There will be no recipe here today, as these past ten days my mind has been elsewhere. Unless you have been living under the world’s largest rock (in which case how the hell are you reading my blog?!) there is very little chance you’ve not witnessed the devastating and heartbreaking photographs of Syrian refugees, telling their desperate, inhuman and unimaginable story that somehow, despite it’s severity, we seem to have overlooked or misunderstood. A reminder for some, but a true wake up call for many of us that we have spent far too long doing nothing. This unimaginable situation these very real people are facing unarguably requires action, and action from much more than just the powers known as government.
All of this mistreatment and oppression followed by unthinkable indifference we are leaving as inheritance to these babies if they even survive their escape out of hell, is happening as I sit here in my comfortable house with my two healthy well-fed babies asleep in their beds. I’ve spent the past two weeks feeling sick about just how far removed I have become to the lives of so many, how easy it is to be superficially “informed” and “involved”, without having to leave the comfort of the couch or do much of anything real at all. Crying in front of my computer, sharing a link, clicking a mouse to donate- all of these things are very easy to do, and very easy to move on from as well. It should be said there are lots of great organisations big and small doing something, and donating to them is not a worthless endeavor. But for me, it is time to actually DO something more than the couch-led support I’ve grown all too accustomed to and familiar with. Something real, something that involves more than a few minutes of my time and compassion, no matter how small that something may seem.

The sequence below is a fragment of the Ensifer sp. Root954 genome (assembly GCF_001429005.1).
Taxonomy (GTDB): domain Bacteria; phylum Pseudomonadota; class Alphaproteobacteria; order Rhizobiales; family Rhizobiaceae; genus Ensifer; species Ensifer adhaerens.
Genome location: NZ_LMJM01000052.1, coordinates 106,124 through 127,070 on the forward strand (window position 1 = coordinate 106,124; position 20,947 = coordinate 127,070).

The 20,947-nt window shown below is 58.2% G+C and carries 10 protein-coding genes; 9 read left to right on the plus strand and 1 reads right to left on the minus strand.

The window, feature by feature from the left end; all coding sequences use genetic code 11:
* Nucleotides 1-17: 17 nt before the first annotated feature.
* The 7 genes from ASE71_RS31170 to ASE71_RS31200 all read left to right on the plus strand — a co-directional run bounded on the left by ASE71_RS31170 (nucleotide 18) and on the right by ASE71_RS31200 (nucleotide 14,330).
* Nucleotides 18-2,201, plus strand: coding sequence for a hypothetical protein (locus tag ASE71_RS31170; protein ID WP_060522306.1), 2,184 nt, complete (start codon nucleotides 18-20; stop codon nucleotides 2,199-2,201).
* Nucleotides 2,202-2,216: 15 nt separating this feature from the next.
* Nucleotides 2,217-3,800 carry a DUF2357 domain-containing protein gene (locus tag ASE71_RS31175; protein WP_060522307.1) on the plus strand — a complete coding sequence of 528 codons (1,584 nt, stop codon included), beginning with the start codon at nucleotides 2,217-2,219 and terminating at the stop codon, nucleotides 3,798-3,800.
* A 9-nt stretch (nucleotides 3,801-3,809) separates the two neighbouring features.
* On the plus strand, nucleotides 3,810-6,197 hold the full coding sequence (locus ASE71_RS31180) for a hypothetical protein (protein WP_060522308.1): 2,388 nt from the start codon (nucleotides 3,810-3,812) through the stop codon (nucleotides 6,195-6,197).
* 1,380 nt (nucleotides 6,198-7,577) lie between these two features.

As someone who deals with things by cooking I have decided to do just that. It is such a small change that it feels indulgent writing about it, but I am hoping it will amount to something the longer I continue to practice it. And because it’s so manageable I hope that others who can, will consider doing it too.
We as a family will carry on with our weekly grocery shop as usual. But instead of running out mid-week when I realise we’ve forgotten x, y or z there will be no in-between shopping (baring a few exceptions like milk etc). Honestly, I doubt there will be much real discomfort when there’s no onion in our marinara sauce, or a banana-less smoothie. I’ll be encouraged to be creative, and we will make do with whatever we have on hand. The money saved from our weekly inaction however will be collected and at the end of each month it will be donated in the shape of non-perishable, real food to our local food bank.
It is not much, the extra five or ten quid spent thoughtlessly at the corner shop or Tesco express nearby. It is quite possibly the least we can do. But I am imagining the snowball effect of doing this for a month, a year, for as long as I am able. The food banks we could support, the people we could support, just with a bit of extra thought and intention. With the UK promising to take up to 20,000 Syrian refugees in the next five years, the re-purposed funds will certainly be needed, not to mention the people who are already here, who need the support right now. The weekly non-shop will remind me that this is how I should be living. This is how I want to teach my children to live. It’s long past time to be involved.